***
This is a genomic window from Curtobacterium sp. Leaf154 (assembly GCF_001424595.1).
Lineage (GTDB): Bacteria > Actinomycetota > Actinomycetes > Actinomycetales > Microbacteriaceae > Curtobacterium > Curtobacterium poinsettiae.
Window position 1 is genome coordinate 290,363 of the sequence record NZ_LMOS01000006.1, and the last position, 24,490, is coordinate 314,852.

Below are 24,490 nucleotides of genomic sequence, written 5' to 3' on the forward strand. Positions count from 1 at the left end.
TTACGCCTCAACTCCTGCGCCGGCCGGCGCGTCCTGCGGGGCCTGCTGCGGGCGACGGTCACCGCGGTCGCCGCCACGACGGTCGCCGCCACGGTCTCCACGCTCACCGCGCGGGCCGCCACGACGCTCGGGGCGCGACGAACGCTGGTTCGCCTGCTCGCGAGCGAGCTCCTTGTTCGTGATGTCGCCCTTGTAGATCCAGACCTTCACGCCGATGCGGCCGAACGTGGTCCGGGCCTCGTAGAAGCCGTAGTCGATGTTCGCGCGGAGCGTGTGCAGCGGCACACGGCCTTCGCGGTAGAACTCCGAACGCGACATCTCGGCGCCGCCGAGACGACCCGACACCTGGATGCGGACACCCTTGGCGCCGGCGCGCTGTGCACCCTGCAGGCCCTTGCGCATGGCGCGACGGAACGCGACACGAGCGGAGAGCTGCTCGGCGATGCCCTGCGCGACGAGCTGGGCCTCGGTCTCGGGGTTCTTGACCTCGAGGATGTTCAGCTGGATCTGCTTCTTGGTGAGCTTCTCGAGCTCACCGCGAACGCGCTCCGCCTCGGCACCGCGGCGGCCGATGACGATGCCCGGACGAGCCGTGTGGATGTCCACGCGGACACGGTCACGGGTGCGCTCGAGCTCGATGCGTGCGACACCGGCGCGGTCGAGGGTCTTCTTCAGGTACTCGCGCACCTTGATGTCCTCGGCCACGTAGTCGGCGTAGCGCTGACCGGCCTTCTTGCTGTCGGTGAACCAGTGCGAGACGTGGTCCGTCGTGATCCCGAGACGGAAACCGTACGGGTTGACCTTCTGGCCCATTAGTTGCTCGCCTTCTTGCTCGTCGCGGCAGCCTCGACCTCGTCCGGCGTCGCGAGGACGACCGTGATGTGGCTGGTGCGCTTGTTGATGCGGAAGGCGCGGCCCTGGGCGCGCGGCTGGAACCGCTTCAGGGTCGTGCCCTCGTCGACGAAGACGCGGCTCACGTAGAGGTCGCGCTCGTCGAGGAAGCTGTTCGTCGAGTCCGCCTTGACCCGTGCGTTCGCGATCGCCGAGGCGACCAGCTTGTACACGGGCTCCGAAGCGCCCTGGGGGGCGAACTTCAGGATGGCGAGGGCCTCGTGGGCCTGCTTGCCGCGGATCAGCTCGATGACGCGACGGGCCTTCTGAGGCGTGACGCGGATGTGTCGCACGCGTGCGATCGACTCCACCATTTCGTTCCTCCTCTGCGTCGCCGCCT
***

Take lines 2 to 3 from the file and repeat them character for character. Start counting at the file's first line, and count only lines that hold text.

Lineage (GTDB): Bacteria > Actinomycetota > Actinomycetes > Actinomycetales > Microbacteriaceae > Curtobacterium > Curtobacterium poinsettiae.
Window position 1 is genome coordinate 290,363 of the sequence record NZ_LMOS01000006.1, and the last position, 24,490, is coordinate 314,852.